Jesus, just move these hospital projects along. Perfection is the enemy of progress. But maybe we need one more community outreach program.

Posted by Guest on Nov. 26, 2010 @ 1:22 pm

That is NEVER a good sign.

Posted by Lucretia Snapples on Nov. 26, 2010 @ 6:11 pm

What good has come from central planning in general in SF? Muni? This system of non-English speaking bureaucrats seems pretty inept on every level. Since the last big earthquake, a number of SF's few hospitals have been closed, including Childrens and Letterman. Where was the planning commission and the Bay Guardian then?

This juvenile sniping at the Van Ness hospital, which replaces the ugliest building in the City with a very valuable asset that will be essential during the next earthquake or major disaster, is absolutely absurd, particularly coming from the SUV driving, Starbucks latte swilling, white-guilt/self-righteous writers of this communist rag.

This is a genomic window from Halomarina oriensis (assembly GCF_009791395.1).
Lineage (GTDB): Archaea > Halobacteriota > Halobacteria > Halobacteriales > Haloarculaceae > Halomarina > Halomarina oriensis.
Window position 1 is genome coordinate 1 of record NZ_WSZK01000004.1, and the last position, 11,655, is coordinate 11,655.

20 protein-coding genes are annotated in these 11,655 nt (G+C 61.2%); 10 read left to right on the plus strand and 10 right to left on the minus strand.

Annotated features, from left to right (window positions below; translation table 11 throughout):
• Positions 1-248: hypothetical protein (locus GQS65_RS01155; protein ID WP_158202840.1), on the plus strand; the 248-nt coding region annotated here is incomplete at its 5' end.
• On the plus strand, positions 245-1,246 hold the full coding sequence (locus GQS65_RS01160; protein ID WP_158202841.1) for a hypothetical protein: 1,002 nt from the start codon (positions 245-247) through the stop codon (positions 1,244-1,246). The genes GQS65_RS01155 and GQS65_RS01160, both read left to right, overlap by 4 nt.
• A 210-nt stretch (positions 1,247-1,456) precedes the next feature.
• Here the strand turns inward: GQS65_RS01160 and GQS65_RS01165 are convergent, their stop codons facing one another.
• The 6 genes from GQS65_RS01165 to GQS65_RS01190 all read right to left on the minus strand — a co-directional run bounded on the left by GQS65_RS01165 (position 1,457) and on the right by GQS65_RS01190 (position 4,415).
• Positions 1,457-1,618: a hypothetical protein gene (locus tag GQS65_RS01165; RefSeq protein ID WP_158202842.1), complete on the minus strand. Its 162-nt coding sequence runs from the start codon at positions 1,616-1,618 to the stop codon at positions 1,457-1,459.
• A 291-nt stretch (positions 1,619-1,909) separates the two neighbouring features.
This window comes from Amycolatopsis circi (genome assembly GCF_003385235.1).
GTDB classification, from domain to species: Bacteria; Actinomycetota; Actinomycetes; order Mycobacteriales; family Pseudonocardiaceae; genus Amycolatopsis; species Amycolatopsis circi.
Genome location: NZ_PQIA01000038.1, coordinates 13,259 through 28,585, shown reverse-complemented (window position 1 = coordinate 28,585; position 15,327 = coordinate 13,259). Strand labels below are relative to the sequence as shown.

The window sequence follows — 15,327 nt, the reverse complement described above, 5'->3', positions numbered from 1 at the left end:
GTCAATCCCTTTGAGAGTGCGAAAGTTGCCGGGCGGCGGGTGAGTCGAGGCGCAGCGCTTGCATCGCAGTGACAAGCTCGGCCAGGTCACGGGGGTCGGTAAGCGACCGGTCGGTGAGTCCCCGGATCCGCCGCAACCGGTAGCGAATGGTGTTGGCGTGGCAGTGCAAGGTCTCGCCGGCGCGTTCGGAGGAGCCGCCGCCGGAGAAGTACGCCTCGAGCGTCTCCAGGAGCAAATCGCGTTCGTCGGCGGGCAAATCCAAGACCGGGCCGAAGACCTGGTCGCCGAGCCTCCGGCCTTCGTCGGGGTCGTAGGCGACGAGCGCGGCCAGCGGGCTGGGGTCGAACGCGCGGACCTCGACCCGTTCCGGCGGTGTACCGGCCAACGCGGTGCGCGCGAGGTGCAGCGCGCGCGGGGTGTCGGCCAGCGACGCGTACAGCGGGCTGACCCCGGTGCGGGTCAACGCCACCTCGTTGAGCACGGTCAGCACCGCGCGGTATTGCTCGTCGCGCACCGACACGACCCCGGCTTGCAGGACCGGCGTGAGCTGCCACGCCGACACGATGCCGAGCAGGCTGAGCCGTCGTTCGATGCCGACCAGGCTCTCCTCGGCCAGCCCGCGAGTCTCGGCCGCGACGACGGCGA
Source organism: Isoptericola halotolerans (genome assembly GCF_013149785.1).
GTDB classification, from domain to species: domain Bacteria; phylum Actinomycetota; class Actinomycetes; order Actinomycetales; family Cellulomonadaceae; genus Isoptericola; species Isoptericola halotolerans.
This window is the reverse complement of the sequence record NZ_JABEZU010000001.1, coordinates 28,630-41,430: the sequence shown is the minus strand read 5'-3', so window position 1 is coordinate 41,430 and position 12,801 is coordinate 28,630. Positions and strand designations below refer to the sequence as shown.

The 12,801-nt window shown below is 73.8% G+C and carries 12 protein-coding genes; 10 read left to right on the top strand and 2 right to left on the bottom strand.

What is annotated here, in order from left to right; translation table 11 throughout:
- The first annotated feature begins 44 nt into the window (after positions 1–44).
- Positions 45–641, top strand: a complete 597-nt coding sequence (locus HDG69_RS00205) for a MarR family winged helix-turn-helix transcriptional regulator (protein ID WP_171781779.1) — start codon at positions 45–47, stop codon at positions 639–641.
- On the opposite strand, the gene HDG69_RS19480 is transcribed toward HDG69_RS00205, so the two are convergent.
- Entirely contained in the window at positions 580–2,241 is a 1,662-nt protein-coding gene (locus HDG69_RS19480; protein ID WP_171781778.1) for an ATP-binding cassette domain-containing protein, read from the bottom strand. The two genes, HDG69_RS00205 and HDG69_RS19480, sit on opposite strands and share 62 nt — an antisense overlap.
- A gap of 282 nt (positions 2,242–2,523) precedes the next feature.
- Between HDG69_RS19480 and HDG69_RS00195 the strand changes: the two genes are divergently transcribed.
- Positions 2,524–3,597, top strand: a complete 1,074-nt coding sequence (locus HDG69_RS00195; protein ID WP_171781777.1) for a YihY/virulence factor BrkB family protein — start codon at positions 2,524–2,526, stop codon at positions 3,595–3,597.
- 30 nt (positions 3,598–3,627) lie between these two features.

I'm all for socialism, but SF's government is far too incompetent to be insisting on 5 Year Plan micromanagement of industries it has little capacity to benefit. I've been to the People's SFGH several times, and ring up $40-70,000 bills related to a single broken bone or two. Healthcare costs are ridiculous everywhere, not just private hospitals.

If SF wants to micromanage other hospital systems, perhaps it should start with its own DPH, which isn't exactly a model of good stewardship. It's worse than many third world clinics I've visited, and costs more than the supposedly evil (non-union) private hospitals doing business in the City.

Posted by Daniel Eran on Nov. 27, 2010 @ 10:51 am